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The first thing you need to know about Los Angeles is that there are celebrities everywhere. Going to get late night burgers in West Hollywood? Boom! Andy Garcia, sitting in an all white suit at the table behind us. He might as well have been planning how to get his casino money back from Danny Ocean and his ten other friends.

I turned a corner in Santa Monica: Boom! Toby Maguire. That’s right. The Spider-Man.

It was 2012, and I had decided it was time to become a star.

On the very same day, I booked my flight to Los Angeles, a temporary apartment right by the Pacific Ocean, and my Level 1 improv class at the Upright Citizens Brigade Theater. I had been writing screenplays and performing live comedy for about 6 years. Of course Hollywood would accept me with open arms.

My celebrity sightings proved I was closing in on my dreams.

Like the day I got drinks at Birds, a bar in Los Feliz and a motorcycle roared up. Who jumped off? Steven Tyler of Aerosmith.

“Love in an Elevator.” “Janie’s Got a Gun.” His daughter and Alicia Silverstone pulling a farm boy off a tractor. The Armageddon Theme Song, “I Don’t Want to Miss a Thing.”  MORE LIKE I DON’T WANT TO MISS A THING!

Holy crap! I’m going to drink in the same bar as Steven Tyler of Aerosmith!

He walked confidently through the crowd, directly to the bathroom. Stayed in there for a few minutes. Walked confidently back through the crowd. Jumped on his motorcycle and left.

Holy crap! I’m in the same bar that Steven Tyler just took a dump in!

While dining at a restaurant called Tender Greens, a group of about 12 women in yoga outfits sat next to me. Full disclosure: None of them were celebrities. But who walked up to the table to talk to them? Conan O’Brien.

He bent over, his red hair giving its signature bounce, and said, “Look at you guys. Did you all just come from the same class?”

God damn. This guy does not stop interviewing people. His wife tapped him on the shoulder and they left before I could explain how I would be a good back up if Andy Richter ever fell ill.

Even at my level 1 improv class there were celebrities. Having done 6 years of improv training I assumed I would be pretty hot shit. Feeling confident while waiting for the class to start, I leaned over to a young woman next to me.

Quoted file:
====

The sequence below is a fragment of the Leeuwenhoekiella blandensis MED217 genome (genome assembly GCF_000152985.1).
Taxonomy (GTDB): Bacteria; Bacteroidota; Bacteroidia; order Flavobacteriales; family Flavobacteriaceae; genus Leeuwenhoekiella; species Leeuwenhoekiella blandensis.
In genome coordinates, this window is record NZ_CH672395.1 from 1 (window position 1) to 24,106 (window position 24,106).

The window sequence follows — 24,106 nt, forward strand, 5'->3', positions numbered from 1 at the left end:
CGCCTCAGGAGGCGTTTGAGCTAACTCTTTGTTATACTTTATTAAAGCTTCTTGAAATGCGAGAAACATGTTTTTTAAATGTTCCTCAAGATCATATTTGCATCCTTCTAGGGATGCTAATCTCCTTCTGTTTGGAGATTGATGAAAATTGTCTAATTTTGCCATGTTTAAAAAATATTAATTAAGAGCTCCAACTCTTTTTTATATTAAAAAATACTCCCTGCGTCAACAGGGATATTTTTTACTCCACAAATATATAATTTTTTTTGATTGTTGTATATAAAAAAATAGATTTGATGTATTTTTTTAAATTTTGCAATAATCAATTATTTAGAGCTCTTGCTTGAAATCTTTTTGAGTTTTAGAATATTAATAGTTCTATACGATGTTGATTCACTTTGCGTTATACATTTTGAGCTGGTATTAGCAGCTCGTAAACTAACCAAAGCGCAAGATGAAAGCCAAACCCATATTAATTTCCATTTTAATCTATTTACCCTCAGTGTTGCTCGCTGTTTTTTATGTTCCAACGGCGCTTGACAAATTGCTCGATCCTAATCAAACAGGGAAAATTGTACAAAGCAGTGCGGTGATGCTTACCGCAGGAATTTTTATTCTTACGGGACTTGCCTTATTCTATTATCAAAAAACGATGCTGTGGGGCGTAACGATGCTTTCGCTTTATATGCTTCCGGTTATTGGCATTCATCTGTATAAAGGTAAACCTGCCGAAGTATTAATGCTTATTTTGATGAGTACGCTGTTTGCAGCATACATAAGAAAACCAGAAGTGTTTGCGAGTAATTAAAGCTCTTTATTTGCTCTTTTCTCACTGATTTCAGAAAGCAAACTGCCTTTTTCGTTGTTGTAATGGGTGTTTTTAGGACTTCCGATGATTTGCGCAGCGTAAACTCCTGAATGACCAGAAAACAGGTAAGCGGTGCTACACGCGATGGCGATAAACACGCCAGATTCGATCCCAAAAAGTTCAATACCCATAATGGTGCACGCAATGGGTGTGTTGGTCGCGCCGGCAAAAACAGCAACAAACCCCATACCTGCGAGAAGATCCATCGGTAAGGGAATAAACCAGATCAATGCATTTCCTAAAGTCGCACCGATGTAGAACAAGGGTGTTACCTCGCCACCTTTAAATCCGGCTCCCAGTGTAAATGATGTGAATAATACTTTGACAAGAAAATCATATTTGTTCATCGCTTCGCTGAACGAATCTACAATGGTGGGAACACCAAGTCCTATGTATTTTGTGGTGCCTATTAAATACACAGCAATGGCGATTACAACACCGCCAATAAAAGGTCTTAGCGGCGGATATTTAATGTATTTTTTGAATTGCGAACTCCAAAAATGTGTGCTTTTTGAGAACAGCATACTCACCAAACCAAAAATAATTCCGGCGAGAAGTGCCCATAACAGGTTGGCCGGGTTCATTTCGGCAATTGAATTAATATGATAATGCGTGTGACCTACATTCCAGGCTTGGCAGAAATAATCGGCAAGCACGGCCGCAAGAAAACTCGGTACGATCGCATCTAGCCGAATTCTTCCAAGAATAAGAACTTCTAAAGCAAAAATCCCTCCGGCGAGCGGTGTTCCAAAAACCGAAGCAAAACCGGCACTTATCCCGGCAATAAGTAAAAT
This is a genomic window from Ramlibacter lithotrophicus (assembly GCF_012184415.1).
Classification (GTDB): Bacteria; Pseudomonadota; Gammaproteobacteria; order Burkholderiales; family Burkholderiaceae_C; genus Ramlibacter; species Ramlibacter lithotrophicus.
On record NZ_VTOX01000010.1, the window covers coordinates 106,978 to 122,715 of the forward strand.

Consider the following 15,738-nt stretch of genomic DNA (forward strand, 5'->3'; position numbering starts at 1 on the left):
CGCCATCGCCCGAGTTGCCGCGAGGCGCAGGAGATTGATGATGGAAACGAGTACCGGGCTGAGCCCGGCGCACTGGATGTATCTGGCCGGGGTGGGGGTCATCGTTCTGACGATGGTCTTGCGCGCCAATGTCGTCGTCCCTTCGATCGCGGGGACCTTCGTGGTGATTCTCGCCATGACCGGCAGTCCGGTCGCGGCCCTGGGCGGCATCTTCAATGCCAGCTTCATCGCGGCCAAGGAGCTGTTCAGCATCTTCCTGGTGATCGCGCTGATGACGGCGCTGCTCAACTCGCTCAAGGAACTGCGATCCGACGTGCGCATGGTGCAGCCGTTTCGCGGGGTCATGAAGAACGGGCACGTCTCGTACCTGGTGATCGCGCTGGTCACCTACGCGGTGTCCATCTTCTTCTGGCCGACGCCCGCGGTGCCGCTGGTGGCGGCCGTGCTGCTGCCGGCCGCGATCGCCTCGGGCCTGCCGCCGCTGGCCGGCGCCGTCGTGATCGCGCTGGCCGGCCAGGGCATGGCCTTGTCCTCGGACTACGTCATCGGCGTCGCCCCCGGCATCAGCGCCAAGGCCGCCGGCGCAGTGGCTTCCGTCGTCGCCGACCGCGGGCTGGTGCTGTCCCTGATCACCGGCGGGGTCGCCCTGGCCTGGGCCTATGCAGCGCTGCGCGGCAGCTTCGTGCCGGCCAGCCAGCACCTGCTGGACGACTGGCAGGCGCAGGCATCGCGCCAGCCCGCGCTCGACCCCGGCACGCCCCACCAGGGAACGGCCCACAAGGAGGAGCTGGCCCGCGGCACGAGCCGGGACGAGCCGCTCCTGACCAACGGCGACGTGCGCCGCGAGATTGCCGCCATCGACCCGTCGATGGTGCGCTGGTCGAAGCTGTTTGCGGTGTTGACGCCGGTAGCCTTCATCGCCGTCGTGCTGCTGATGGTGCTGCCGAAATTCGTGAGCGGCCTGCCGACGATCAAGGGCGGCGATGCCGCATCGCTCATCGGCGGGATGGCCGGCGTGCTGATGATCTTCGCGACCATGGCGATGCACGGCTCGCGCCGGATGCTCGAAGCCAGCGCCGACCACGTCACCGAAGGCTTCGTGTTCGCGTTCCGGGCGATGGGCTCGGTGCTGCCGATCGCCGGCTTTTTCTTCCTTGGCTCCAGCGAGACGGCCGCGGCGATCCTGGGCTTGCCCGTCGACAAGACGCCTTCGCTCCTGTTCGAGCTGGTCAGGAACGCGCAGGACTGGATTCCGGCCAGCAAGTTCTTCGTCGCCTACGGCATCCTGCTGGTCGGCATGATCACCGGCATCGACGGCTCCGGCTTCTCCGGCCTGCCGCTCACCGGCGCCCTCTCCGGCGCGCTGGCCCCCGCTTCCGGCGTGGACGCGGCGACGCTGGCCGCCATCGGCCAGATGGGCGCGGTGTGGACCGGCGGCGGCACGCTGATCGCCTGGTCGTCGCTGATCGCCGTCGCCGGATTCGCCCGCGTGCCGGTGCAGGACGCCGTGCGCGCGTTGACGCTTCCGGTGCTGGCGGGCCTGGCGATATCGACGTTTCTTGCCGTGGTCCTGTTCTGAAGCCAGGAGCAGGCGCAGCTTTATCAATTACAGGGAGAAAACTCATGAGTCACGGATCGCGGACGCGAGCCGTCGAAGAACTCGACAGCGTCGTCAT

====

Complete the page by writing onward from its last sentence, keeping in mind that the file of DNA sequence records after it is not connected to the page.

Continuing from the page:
Have you done improv before?

No, only scripted acting. I’m currently on a TV show on the CW network.
I was also Miss Teen USA 2004.


(in my head)
Why the fuck is she taking this class with us losers? Go be beautiful on TV!

While celebrities are everywhere in Los Angeles, the sad fact is that not everyone makes it in the entertainment industry.

One day I walked down Hollywood Boulevard by the famous Mann’s Chinese Theater, a landmark you might recognize by the celebrity impersonators and costumed characters like Pikachu and Spider-Man (not Toby Maguire) that stand out front and pose for photos with tourists for $5. But on this day, a freak rain storm had scattered the faux celebrities to find cover. I walked by a gift shop, and I’ll never forget who was standing in the back corner. Sylvester Stallone! Actually it wasn’t Sly. It was an impersonator dressed up like Sylvester Stallone from Rambo. This guy was less Rambo and more Roomba.

The reason I’ll never forget this wannabe celebrity is the look that was plastered across his face. He was despondent.

despondent (adjective)
In low spirits from a loss of hope or courage.

In that moment he had the self assessment that every non-celebrity in Los Angeles has.

I imagined Roomba’s internal monologue: How did I get here? Hiding from the rain in a cheap gift shop next to custom named miniature California license plates. I played Danny Zuko in Ohio State’s production of Grease. THE Ohio State. I can’t get an audition, an agent, or a good waiter job. I do $5 photos for tourists. How far am I from $5 hand jobs?

My plans for stardom changed when I was cast in a starring role as the father of a newborn baby.

And we film everyday live, on-location in Washington, D.C. The path to Hollywood celebrity didn’t work out the way I thought it would. And that’s OK. My story is not over. But when I look back on my time in Los Angeles, I often think about Roomba and hope that he threw his costume in the dryer, went back out on Hollywood Boulevard, and kept living his dream.

Cal James

Cal James is an author, improviser, filmmaker, and entrepreneur. His memoir, “I Guarantee You Love, Fame and Legacy” follows his journey through self-realization as a comedian.

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